Question of the Week

Question: Is there a time limit for precautionary suspensions?  Or can it be until the investigation is completed, even if that takes more than 14 days?

Answer: The duration of a precautionary suspension is within the discretion of the hospital and medical staff leadership implementing the suspension, in accordance with any relevant provisions of the organization’s Medical Staff Bylaws or Credentials Policy.  Of course, precautionary suspensions should only be implemented – and remain in place – as long as an imminent risk of harm to patients or others exists.  But, there is no legal time limit for the duration of the precautionary suspension.

We get this question from time to time, probably because of some language found in the Health Care Quality Improvement Act (“HCQIA”).  To clear up any confusion, let’s take a look at that language – and why it does not impose a time limit on precautionary suspensions.

The HCQIA is the federal statute which provides qualified immunity to those who conduct peer review activities and those who provide information during the course of credentialing and peer review.

With respect to those conducting peer review activities, the general rule is that HCQIA immunity is only available if the physician was provided notice and an opportunity to have a hearing and appeal before an adverse professional review action was implemented.  There are two exceptions to this general rule, however, and hospitals and their leaders are excused from the “prior notice and hearing” requirements of the HCQIA in both of these situations:

  1. when privileges are restricted or suspended for 14 or fewer days, during which an investigation is conducted to determine the need for a professional review action; and
  2. when privileges are immediately restricted or suspended, subject to subsequent notice and hearing or other adequate procedures, where failure to take action may result in imminent danger to the health of an individual.

In our experience, hospital and medical staff investigations – especially if they involve clinical concerns – almost always take more than 14 days to complete.  Therefore, we do not recommend that leaders proceed in suspending individuals pursuant to the first exception listed above.

Rather, we recommend precautionary suspension language that helps leaders fall within the safe harbor provided by the second option, described above.  In other words, we recommend that the Bylaws or Credentials Policy provide for precautionary suspension (prior to investigations, formal “notice,” and hearing and appeal rights) when the leadership believes that failure to implement the suspension may result in imminent danger to the health of an individual.  Further, we recommend review by the Medical Executive Committee on an expedited basis (no longer than 14 days after implementation of the suspension) regarding whether the suspension should be upheld until the issue can be resolved.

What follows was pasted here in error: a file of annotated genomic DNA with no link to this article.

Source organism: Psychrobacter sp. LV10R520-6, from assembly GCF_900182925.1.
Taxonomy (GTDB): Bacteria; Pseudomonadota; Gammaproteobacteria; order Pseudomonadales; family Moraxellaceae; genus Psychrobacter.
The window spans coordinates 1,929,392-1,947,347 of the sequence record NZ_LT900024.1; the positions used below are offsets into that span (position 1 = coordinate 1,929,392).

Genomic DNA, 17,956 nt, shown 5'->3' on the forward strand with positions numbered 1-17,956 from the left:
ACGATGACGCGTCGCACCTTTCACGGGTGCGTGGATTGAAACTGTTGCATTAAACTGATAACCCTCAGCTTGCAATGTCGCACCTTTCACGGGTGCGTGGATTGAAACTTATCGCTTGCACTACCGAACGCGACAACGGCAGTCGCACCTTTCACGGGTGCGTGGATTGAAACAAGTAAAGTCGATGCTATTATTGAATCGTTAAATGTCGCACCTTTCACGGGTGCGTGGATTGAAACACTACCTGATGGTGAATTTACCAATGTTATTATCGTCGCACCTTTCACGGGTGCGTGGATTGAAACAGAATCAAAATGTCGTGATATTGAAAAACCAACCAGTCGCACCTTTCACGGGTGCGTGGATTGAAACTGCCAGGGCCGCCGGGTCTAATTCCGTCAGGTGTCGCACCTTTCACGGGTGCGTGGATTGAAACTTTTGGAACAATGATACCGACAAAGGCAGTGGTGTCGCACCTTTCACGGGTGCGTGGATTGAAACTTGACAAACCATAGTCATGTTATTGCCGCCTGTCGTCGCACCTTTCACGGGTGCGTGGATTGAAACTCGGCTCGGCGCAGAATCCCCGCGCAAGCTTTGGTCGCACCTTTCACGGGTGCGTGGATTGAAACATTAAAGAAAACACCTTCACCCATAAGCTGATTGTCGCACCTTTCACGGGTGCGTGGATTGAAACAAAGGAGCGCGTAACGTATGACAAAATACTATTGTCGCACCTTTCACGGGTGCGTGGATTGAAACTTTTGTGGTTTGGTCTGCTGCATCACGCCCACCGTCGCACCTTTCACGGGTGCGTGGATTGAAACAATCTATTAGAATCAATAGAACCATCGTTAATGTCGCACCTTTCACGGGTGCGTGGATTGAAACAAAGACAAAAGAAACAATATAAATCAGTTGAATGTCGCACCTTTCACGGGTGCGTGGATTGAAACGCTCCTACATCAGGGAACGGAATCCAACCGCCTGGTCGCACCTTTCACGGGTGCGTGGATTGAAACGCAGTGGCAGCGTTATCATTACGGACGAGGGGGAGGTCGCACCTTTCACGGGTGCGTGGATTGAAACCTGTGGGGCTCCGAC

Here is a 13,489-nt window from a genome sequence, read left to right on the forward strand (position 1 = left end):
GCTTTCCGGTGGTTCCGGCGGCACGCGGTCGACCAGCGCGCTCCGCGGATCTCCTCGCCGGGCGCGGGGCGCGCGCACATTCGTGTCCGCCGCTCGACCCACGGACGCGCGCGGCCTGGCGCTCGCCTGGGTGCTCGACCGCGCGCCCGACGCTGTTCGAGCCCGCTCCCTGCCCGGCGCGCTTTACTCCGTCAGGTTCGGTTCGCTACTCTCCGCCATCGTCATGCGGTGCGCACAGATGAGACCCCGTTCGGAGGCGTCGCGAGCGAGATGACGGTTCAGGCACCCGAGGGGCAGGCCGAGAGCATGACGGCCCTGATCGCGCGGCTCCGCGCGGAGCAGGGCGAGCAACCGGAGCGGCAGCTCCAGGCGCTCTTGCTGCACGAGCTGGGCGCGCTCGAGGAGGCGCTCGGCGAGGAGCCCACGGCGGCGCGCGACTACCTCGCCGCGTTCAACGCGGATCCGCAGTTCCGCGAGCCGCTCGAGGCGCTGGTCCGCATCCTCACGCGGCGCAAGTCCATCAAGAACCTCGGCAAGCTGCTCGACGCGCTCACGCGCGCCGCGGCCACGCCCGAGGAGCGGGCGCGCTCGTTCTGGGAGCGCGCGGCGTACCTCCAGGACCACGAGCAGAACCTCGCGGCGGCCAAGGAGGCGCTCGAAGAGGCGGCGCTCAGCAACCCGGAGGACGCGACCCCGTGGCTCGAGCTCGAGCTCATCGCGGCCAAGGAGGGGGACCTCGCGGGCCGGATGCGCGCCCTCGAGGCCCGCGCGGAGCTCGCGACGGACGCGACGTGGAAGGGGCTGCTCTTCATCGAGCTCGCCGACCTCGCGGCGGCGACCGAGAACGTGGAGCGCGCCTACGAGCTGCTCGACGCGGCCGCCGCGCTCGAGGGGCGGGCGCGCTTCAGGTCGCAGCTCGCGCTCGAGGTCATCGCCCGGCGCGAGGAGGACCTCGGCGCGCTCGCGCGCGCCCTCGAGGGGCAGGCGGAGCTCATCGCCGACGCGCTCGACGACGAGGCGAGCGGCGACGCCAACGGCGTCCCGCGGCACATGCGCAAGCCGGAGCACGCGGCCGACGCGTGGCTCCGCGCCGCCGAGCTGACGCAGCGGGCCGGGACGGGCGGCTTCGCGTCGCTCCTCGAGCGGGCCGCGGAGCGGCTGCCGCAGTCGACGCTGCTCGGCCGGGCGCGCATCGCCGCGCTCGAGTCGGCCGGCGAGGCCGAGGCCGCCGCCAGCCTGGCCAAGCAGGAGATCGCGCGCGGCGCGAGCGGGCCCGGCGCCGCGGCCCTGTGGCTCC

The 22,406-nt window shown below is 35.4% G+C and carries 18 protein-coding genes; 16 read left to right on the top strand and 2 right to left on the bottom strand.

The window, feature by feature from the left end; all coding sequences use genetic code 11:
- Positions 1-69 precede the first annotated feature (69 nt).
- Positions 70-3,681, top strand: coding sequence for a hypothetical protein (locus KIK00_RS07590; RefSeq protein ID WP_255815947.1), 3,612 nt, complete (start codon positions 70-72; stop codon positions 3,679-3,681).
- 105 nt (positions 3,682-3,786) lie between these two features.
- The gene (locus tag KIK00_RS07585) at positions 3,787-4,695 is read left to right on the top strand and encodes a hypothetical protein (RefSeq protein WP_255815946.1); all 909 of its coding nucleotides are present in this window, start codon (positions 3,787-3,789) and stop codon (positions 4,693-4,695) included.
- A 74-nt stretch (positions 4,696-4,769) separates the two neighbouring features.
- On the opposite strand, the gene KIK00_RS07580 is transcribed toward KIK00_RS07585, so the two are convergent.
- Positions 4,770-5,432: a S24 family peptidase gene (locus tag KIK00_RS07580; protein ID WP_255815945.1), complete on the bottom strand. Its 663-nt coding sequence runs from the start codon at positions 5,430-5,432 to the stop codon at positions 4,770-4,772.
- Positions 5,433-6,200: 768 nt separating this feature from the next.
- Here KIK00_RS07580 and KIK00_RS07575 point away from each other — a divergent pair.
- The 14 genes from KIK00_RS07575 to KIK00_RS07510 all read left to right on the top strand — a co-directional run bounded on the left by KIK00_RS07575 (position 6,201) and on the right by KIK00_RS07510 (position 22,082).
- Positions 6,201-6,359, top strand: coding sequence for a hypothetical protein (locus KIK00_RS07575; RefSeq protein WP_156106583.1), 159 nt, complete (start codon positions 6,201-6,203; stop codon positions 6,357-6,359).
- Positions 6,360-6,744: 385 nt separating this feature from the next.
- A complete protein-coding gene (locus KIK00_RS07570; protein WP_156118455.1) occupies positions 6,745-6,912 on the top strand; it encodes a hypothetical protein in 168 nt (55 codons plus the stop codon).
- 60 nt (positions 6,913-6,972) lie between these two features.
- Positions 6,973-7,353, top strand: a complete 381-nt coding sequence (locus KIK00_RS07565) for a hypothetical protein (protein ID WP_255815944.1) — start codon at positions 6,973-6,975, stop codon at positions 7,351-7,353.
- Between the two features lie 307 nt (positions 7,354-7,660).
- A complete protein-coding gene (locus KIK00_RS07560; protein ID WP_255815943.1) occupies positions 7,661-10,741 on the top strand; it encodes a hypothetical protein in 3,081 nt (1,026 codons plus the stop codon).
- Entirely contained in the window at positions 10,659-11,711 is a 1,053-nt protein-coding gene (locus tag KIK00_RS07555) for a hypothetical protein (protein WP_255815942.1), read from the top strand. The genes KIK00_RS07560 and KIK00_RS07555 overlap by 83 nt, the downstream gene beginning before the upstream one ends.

As a final point, be aware that the fact that a precautionary suspension is in place does not mean that an “investigation” must be conducted.  There are a number of situations where an investigation might not be the right solution.

For example, the matter could potentially be resolved by gathering facts and working with the practitioner collegially, through the peer review process, to achieve performance improvements.  In that case, resorting to formal investigation and “corrective action” procedures would not be necessary or warranted.

Note that in such a case, the precautionary suspension might be in place throughout the fact-gathering phase, while the peer review body considers the facts and develops a solution, and until such time as the practitioner completes any performance improvement activities.  This could be far longer than 14 days.

By way of further example, a precautionary suspension might be implemented because of several bad and unexpected outcomes experienced by a physician’s patients within a short period of time (e.g., three patients died this month, unexpectedly).  At the time the precautionary suspension is considered, you may have no idea why the unexpected and adverse outcomes have occurred.  In turn, the precautionary suspension could be deemed necessary to put a hold on things while the cause of those outcomes is determined.  In the end, resolving the matter might be as simple as consulting a few charts and talking to a few specialists to discover that these three patients were unusual in many regards and the outcomes, while unexpected, were not related to the care provided but, rather, to the unique circumstances of each patient.

Note that in this case, the precautionary suspension may be in place for only a few days.

In conclusion, precautionary suspensions serve the unique purpose of allowing the leadership to put things on hold – or implement a “pause” – while additional facts are gathered and an imminent risk is resolved.  They are unrelated to whether or not an investigation is underway and the mere implementation of a precautionary suspension does not dictate that an investigation be conducted.  Finally, there is no time limitation on precautionary suspensions, so long as your Bylaws or Credentials Policy language states that the grounds for precautionary suspension are imminent risk to the health of any individual.

(NOTE: Please consult counsel about situation-specific considerations regarding National Practitioner Data Bank reporting implications for precautionary suspension lasting more than 30 days.)